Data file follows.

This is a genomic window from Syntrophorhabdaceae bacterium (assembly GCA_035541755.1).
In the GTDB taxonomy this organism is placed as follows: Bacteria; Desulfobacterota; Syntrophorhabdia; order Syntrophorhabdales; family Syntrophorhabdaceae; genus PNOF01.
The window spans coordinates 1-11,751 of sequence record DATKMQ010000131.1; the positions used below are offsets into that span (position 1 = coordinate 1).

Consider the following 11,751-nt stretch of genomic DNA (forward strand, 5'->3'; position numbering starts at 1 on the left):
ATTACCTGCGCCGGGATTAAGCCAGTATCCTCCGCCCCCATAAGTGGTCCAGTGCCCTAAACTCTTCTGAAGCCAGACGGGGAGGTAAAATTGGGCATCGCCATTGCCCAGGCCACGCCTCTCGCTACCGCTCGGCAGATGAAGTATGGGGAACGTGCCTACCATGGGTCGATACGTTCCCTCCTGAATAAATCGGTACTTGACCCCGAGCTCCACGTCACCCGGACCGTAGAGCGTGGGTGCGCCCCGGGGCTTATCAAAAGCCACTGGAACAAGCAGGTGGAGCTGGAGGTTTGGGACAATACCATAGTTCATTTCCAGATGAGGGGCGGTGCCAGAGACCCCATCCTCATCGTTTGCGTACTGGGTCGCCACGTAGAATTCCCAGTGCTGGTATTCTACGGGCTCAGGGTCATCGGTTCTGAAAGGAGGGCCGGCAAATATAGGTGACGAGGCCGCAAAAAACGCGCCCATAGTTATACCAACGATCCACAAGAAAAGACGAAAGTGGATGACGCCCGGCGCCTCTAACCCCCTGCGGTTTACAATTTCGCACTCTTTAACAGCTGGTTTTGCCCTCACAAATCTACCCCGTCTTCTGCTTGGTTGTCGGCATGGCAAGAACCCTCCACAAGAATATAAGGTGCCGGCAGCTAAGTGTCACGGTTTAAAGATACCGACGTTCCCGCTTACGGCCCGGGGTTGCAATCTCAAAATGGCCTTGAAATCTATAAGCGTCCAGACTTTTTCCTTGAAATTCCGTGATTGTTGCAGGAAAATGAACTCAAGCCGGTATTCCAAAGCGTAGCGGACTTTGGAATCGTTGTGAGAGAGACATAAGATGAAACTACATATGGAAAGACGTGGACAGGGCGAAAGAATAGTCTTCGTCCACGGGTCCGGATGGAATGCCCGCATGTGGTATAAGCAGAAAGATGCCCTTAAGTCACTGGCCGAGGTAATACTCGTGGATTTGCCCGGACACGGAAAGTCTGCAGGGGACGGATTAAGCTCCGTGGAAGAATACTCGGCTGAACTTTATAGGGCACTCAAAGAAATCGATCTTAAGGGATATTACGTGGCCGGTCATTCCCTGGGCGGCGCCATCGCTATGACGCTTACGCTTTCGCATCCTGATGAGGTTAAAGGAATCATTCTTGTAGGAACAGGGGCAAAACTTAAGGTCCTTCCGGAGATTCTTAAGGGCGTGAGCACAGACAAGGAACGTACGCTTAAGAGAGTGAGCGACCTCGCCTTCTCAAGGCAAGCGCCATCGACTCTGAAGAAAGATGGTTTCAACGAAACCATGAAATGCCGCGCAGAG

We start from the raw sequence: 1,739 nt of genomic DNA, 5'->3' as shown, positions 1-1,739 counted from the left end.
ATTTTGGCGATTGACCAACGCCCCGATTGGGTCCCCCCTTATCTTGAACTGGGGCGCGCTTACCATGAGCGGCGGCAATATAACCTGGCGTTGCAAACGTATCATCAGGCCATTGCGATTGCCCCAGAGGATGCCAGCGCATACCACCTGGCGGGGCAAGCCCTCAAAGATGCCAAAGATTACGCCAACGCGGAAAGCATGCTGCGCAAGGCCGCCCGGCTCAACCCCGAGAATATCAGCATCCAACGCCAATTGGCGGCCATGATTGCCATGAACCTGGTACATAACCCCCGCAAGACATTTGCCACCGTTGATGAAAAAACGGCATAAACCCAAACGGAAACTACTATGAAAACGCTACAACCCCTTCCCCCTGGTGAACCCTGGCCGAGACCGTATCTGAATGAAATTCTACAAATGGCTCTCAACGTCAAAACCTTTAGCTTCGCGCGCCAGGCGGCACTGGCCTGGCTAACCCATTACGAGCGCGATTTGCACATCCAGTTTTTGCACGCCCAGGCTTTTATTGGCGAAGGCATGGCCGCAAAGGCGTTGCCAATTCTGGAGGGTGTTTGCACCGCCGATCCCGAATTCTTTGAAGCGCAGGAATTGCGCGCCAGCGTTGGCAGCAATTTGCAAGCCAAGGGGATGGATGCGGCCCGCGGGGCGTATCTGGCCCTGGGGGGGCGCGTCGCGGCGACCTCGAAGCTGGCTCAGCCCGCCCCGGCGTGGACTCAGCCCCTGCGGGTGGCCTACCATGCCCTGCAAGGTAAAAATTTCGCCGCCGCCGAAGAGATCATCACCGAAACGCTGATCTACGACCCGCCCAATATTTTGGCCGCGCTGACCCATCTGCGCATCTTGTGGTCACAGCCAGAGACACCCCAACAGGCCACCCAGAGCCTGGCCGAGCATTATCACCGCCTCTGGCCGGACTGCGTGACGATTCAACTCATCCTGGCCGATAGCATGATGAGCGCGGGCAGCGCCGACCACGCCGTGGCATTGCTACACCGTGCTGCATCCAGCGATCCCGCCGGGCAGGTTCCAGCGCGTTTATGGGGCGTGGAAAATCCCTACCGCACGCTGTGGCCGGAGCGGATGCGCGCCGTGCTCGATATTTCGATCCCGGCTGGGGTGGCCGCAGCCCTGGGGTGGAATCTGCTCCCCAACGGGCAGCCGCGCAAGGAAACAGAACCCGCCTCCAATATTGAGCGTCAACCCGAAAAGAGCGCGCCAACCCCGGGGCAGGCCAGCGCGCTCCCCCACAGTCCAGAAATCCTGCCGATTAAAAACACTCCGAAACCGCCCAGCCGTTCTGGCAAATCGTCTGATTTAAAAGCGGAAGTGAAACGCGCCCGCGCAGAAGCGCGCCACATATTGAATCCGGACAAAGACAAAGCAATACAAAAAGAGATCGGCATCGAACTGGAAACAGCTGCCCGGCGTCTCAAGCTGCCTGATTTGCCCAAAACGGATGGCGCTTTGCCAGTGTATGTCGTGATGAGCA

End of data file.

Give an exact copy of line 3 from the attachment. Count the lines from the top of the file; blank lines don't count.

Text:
The window spans coordinates 1-11,751 of sequence record DATKMQ010000131.1; the positions used below are offsets into that span (position 1 = coordinate 1).